One Exercise for Hamstrings, Glutes, and Back – T Nation Content – COMMUNITY

Try This Bodyweight Exercise

Build your backside. No barbells or plates required. Check out this challenging bodyweight exercise.

Gliding hamstring curls are more than just hamstring builders. This bodyweight exercise lights up your hamstrings, glutes, back, biceps, and everything in between.

1. Basic Gliding Hamstring Curl

Set some suspension straps (on Amazon) or gymnastic rings (on Amazon) off the floor around hip height. When you lay down and grip the handles, your shoulders should be clear off the floor. Next, drag over a bench or a box about a body length away from the handles. The height of the box must be about the same as your grip on the suspension handles. If the box is too low, you’ll reduce the effectiveness of the exercise, while a box higher than the handles will further increase its intensity.

Grab the handles, dig your heels into the box, drive your hips up, and then glide your butt towards the box. If your hamstrings are deconditioned, don’t be surprised if they cramp up. You’ve been warned!

Use this basic setup if you’re only looking to blast your hamstrings, then progress to the single-keg variation.

2. Single-Leg Gliding Hamstring Curl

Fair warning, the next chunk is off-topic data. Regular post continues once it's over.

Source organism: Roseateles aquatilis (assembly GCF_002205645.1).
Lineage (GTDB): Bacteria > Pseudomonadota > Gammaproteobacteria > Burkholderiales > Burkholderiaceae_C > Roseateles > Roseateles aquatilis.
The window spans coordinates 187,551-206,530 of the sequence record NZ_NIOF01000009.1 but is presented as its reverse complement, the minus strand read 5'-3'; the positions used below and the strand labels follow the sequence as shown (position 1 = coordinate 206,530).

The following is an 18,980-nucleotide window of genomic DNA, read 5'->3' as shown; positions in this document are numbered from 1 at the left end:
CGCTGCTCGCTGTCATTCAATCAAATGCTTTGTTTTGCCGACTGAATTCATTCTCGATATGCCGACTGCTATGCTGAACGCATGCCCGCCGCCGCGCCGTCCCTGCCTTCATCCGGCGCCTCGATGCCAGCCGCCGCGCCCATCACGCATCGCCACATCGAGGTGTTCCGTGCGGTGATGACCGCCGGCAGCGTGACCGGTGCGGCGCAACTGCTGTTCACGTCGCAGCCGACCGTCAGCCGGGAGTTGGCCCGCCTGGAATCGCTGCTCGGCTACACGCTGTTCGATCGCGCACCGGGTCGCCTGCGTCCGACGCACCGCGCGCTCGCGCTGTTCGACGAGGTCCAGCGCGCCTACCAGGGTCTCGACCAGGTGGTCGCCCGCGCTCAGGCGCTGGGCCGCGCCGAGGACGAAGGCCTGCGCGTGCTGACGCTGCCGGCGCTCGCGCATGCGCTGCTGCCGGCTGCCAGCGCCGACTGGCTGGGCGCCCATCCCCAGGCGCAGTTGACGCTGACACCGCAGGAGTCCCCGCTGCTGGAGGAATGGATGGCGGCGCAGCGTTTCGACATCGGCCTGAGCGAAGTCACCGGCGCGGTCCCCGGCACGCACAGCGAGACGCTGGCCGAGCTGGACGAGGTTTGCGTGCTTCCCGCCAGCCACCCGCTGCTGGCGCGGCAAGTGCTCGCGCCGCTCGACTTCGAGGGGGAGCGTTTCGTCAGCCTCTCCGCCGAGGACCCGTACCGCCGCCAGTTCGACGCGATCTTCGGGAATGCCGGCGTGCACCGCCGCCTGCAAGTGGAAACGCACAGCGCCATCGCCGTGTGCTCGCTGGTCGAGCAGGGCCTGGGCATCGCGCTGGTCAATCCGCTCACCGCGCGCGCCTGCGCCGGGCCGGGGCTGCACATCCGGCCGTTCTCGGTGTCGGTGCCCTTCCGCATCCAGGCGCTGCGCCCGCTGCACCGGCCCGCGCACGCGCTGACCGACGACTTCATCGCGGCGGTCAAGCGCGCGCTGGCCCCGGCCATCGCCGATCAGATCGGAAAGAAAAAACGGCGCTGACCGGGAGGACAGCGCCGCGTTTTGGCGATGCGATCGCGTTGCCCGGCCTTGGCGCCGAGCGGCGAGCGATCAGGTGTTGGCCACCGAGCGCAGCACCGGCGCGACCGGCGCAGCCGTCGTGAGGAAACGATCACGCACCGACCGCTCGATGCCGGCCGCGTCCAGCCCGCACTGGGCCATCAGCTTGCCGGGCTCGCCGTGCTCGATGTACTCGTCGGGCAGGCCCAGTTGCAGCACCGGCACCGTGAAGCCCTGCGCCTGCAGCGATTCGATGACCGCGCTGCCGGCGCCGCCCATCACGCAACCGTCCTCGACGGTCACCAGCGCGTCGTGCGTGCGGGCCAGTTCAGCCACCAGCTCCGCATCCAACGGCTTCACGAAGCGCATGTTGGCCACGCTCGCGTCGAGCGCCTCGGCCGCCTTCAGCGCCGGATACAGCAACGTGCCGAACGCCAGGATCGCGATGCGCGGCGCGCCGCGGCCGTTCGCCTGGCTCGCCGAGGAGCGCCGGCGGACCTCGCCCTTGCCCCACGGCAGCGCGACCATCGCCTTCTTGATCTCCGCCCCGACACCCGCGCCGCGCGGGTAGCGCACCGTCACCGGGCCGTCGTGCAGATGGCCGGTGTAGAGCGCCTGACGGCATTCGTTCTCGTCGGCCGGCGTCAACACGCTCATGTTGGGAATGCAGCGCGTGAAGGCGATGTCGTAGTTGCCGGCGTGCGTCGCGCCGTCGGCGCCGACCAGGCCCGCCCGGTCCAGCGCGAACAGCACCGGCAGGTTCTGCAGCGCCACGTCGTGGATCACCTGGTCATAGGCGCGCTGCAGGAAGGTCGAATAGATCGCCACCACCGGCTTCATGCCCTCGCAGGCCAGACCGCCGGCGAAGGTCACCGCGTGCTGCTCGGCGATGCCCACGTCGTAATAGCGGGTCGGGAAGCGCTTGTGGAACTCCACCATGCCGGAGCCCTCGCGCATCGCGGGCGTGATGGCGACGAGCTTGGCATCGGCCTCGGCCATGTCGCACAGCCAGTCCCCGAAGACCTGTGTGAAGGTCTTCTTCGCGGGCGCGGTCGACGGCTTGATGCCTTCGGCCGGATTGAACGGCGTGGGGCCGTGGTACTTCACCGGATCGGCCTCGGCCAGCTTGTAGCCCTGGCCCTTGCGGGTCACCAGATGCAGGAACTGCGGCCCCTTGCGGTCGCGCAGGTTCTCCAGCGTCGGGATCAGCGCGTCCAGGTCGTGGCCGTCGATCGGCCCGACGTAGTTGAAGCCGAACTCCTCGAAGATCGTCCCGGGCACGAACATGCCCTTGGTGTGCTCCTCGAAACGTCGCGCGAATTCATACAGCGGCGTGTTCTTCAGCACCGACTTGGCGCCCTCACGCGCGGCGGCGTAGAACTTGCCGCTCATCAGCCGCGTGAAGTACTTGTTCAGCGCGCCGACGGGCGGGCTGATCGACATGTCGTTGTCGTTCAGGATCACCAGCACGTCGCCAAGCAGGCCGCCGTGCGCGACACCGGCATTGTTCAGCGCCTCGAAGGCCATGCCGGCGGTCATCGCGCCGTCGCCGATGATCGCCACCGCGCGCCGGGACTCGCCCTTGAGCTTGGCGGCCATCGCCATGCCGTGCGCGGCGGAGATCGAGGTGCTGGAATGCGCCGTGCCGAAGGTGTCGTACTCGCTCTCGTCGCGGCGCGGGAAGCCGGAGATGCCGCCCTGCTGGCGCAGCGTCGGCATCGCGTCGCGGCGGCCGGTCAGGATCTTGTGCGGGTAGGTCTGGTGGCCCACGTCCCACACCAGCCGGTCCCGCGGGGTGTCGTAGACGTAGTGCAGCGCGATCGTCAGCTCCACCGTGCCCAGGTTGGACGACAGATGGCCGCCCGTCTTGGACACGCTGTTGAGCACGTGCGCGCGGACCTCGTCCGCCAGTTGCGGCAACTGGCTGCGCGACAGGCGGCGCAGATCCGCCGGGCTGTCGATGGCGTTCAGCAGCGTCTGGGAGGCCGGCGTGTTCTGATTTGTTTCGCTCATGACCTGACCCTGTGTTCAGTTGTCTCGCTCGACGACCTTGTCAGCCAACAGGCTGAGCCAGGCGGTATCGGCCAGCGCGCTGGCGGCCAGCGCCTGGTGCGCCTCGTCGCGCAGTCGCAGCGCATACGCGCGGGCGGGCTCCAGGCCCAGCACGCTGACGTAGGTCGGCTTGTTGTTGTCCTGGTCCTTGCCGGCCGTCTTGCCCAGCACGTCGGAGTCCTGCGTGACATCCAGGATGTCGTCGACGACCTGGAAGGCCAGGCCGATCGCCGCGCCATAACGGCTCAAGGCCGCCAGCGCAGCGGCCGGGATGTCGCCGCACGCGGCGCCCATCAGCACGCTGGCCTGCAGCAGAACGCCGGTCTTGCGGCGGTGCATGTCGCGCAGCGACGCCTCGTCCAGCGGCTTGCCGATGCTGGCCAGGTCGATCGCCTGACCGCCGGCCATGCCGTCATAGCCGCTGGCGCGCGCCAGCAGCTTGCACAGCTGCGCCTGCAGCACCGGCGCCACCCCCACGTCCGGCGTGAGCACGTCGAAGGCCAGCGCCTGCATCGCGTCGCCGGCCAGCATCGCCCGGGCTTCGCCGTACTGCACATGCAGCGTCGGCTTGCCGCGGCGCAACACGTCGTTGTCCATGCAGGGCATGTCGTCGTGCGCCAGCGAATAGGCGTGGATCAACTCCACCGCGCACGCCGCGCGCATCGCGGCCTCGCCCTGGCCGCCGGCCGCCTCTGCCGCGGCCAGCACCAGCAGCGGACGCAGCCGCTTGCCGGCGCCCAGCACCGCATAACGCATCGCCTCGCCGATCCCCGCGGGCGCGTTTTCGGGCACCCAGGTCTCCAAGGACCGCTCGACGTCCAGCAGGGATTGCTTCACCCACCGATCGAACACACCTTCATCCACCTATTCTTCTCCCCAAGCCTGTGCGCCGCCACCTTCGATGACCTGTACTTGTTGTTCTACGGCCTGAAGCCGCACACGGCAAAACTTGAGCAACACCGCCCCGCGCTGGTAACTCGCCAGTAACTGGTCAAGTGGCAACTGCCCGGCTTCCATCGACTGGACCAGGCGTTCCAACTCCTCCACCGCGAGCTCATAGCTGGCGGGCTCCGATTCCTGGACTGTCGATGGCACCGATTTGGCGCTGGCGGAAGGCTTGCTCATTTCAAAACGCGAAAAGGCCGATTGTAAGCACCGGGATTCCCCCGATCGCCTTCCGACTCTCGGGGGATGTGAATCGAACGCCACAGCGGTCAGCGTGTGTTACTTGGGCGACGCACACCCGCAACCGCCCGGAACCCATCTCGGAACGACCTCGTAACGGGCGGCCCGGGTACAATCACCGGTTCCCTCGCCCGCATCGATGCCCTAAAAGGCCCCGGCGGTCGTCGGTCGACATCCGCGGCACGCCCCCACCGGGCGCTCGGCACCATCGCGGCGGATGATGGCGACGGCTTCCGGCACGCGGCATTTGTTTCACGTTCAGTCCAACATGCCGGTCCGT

Once you can hit 12 reps with the basic version, try this. It’s a good way to make your hamstrings feel like they’ve been savagely beaten for days afterward.

A good indicator is whether you can pull your butt towards your heels while maintaining the same degree of hip extension. If your hips are dropping as your hamstrings fully flex, you’re not allowing your hamstrings to be loaded in their fully shortened position. Go back to the basic setup and build some foundation.

3. Gliding Hamstring Curl with Isometric Row

Ready for more? Add an isometric row to step it up a level and hit your entire posterior chain. Using the same setup as before, perform an inverted row and hold at the top. Pull your shoulders back and flex your biceps hard. Then pull your butt towards your heels. That’s one rep.

Although the row changes the angle of pull for the hamstrings, theoretically making it easier, due to the co-contraction of pretty much everything on your backside, the row makes it much harder. As part of a full-body workout, you’ll get a lot of bang for your buck with this one.

4. Single-Leg Gliding Hamstring Curl with Isometric Row

Up for a challenge? Try going one leg at a time combined with an isometric row. This is challenging even for the most advanced athletes, but if you can do 12 reps with good form, add a weighted vest!

Progressions, Sets, and Reps

To work your hamstrings harder, increase the height of the box relative to the suspension handles or rings. By doing this, you’ll somewhat be pulling yourself more vertically. However, if combining this with a row, consider how the height of the box will change the angle for your back. The simplest way to increase the intensity is to maintain the same setup but use a weighted vest (on Amazon) as your strength increases.

If you don’t have access to suspension straps, these can be done in a Smith machine with your hands on the bar. They have a slightly different feel, but they’re still effective.

Start with the two-legged versions, with or without the row. Remember, once you can do 12 good reps, try the single-leg versions. Once you hit 12 reps with these, add extra weight. Do 3 sets of 6-12 reps.


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